The Knowledge Management Road Map of Tiwana

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The Knowledge Management Road Map of Tiwana
Belay Gezahegn, Member
Firms do not only compete to sell their product, but also to acquire the best resources/inputs. One of these resources is the acquisition of skilled labour.
Labour is a resource that has the capacity to make a difference in any organisation. On the other hand, its mobility also makes it possible that companies lose their competitive advantage to competitors very easily and of course also death, retirement and other factors are beyond human control.
Because of the above it is unquestionably important to capture knowledge, so that skill and knowledge are retained and transferred to successors.
However, it is difficult to capture knowledge in the brain of an employee because he may not even realize he has such knowledge, let alone be able to transfer it to another person.
What is then, a good methodical way to capture knowledge for companies and not to lose the resources they developed to competitors?
In my view, the 1. importance of capturing knowledge has to be decided on before firms embark on the 2. process of capturing knowledge as it is a costly process.
Organisations have to really focus and give priority to the knowledge that best contributes to achieving their vision and strategic objectives.
According to Aarit Tiwana (2002) there are 10 Steps in a Knowledge Management Road Map.
1. Analyze existing infrastructure: This implies that in knowledge management process you need to know what you presently have in your company. Then identify the gap by evaluating your present resource for KM and then build up on it to close the gap.
2. Align knowledge management and business strategy: knowledge is not managed for the sake of managing it. Companies have to take into account and align their KM strategy with their business strategy
3. Knowledge management architecture and design: One must select the infrastructural components that constitute the KM system architecture.
4. Knowledge audit and analysis: It is a good thing to know the existing knowledge that an organisation owns.
5. Design the knowledge management team: Organise a team with relevant expertise to design the knowledge management system.
6. Create the KM blue print: The knowledge Management Team builds a KM blue print that provides a plan for building and incrementally improving KM system
7. Develop the knowledge management system: This is about putting together a working system of the KM>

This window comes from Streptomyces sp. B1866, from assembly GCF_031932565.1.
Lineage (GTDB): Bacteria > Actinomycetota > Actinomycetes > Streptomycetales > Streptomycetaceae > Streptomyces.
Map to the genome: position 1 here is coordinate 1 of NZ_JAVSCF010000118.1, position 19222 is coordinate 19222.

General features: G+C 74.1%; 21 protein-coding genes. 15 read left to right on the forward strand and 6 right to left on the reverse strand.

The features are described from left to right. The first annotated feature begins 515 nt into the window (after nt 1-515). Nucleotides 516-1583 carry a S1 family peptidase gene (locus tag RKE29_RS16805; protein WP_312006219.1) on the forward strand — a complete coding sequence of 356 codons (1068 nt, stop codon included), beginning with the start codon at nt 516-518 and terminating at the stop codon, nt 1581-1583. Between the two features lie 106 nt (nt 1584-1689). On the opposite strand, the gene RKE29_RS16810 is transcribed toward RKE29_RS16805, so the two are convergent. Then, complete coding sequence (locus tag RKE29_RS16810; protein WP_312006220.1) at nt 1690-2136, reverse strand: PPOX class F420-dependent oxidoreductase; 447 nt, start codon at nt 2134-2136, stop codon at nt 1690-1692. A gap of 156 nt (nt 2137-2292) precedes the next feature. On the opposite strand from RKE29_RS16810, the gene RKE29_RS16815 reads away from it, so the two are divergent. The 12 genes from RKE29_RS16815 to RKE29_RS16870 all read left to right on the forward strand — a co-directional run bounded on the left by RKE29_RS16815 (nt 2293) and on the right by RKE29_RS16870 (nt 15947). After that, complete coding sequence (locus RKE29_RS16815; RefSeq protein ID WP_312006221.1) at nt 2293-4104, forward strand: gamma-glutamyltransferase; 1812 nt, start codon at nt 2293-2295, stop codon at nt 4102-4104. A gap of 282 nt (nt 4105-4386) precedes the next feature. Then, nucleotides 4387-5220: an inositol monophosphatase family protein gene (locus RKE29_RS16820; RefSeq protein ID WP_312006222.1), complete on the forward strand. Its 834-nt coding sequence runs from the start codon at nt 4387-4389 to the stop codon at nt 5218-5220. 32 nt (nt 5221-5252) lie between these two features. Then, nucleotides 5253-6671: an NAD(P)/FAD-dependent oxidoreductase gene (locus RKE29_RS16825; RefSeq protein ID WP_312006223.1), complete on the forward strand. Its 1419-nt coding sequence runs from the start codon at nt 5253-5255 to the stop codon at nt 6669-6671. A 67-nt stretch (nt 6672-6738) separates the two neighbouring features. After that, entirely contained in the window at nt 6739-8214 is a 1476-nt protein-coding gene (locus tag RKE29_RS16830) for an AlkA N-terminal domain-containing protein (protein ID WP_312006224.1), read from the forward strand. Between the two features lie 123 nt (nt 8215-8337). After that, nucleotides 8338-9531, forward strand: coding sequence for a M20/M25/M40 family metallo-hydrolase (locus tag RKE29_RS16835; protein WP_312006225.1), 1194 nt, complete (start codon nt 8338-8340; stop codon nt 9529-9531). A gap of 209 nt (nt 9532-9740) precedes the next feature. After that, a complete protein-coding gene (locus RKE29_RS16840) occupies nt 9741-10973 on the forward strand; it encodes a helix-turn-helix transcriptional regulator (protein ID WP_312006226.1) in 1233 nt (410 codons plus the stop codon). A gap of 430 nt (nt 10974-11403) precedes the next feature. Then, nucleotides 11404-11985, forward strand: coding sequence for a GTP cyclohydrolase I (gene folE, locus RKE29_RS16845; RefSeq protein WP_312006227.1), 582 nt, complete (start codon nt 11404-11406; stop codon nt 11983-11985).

8. Pilot testing of the developed KM system: The test helps to make sure that if the KM systems meets the need of users
9. Leadership and reward structure: After putting the system in place, you need your employees to use it. Your employees are not like troops they rather like volunteers. You must encourage your employees to use the system and come up with new ideas.
10. Real-option analysis for knowledge management: This is about computing the return on investment using the best metrics.This helps to see the impact of the KM system and lets you refine KM design through subsequent iterations". (p. 70-74).

Steps in Tacit Knowledge Management
sara, Member
Dear Belay, you are right that the intangible part of knowledge is difficult to manage since it is owned by individuals with different knowledge sharing culture. Specially, the laggards knowledge holders are the most problematic people in this aspect. But, if companies have optimistic employees for knowledge sharing and storage, they may not depend on tacit knowledge. Generally the Nonaka and Takeuchi model will show you the whole way to manage knowledge. The other thing is regarding the road map you described. I see some redundancy in the flow. The fourth step auditing encompasses the knowledge identification and alignment parts described the first part. Every auditing is done based on the knowledge needs of the organization to achieve the competitive edge. Then after the finding the K-map will be developed to show the identified gaps, related risks and the recommended solutions. Finally I recommend you take a look at the K-auditing and mapping of Straits Knowledge.


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